June 2015's Kung Fu Movies: #02/20
This month's movies are going to seem pretty incestuous, with a ton of talent — and even some subject matter — crossover. This is our second movie directed by Yuen Woo-Ping, 15 years after he debuted with 1978's Snake in the Eagle's Shadow. He's got one more directorial effort on our list — Fist of Legend, with Jet Li — but in between directing gigs he also did the fighting and stunt choreography for both of our upcoming Once Upon a Time in China movies, as well as Jet Li's Fearless. He is arguably the most coveted fight choreographer in world cinema, with Hollywood fans like Quentin Tarantino and the Wachowskis bringing him over to design the fight scenes in the Kill Bill and Matrix movies. Iron Monkey is a good chance to see pure Woo-Ping, without having to tailor his vision to a major star, or another director's persona and tastes.
Yu Rongguang stars as Dr. Yang, a community-minded medicine man in a corrupt village who moonlights as the Robin Hood-like masked bandit Iron Monkey, stealing from greedy officials and giving to the poor. No one in town can match Iron Monkey's stealth or martial arts prowess, until another doctor, Wong Kar-Lei (Donny Yen), arrives in town with his young son (more on this kid later). Down-on-his-luck and unabashedly straight-laced, the powerful Kar-Lei is coerced into hunting the beloved bandit — despite striking up a friendship with his fellow caregiver. the two doctors are soon joined by an even more powerful warrior, a former Shaolin monk-turned inspector.
Iron Monkey is a fun example of "wire fu," with Iron Monkey and his interlocutors floating, flying and flittering around in all manner of implausible ways, which vary in effect from wondrously inspiring to dispiritingly slipshod (not fully satisfied with the restraints of this system, Woo-Ping also integrates, briefly, both dummies and animation, to lesser effect). the standard in Iron Monkey is generally pretty high, and Woo-Ping generates some real magic, especially toward the end as the stakes are raised, but it's the strong presence of the movie's four key performers who make the acrobatics relevant and thrilling. the plot, though workmanlike for most of the film and a bit saggy in the middle, delivers a rousing finale with a worthy villain who literally has deadly tricks up his sleeve.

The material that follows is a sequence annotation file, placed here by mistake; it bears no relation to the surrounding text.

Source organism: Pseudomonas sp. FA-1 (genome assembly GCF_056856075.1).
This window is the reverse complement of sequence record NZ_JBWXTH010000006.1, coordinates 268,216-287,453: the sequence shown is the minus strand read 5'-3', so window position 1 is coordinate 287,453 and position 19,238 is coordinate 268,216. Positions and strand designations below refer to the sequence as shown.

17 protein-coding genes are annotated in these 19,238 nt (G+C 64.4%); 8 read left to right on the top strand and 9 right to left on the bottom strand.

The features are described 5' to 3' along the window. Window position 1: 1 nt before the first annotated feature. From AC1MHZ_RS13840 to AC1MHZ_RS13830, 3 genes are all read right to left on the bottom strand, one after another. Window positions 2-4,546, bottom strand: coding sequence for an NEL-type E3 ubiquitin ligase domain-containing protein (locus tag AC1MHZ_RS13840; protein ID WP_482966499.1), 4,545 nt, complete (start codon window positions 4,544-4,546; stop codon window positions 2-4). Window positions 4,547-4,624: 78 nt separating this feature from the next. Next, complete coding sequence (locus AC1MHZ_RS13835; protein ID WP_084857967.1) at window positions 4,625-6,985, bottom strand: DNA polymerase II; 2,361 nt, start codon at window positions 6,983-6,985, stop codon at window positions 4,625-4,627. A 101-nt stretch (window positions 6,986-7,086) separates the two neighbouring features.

Rongguang brings the same stoic bearing to his performance that Chow Yun Fat would later possess in Crouching Tiger Hidden Dragon. Yen, playing his first lead heroic role — he has since become Hong Kong's top movie star — imbues his fairly bland character with an appealing sense of purpose and righteousness. Also very good is Jean Wang as Yang's assistant Miss Orchid. But the real star of Iron Monkey is the amazing Angie Tsang as a pre-teen Wong Fei-hung (who is a legendary figure in kung fu history, depicted in well over 200 movies, including a couple more we're watching later this month). When ever she launches into action, Iron Monkey sparkles its brightest.
Like Woo-Ping, Iron Monkey producer Tsui Hark also has hooks in about a third of the movies we're watching this month, and his reputation as purveyor of fantastic spectacle is done no damage by the astounding final third of this otherwise fairly modest film. While Iron Monkey doesn't pack the emotional wallop of the grand wire-fu masterpieces that would come in the following decade, it's definitely a significant paving stone in the path toward the likes of Crouching Tiger and Hero.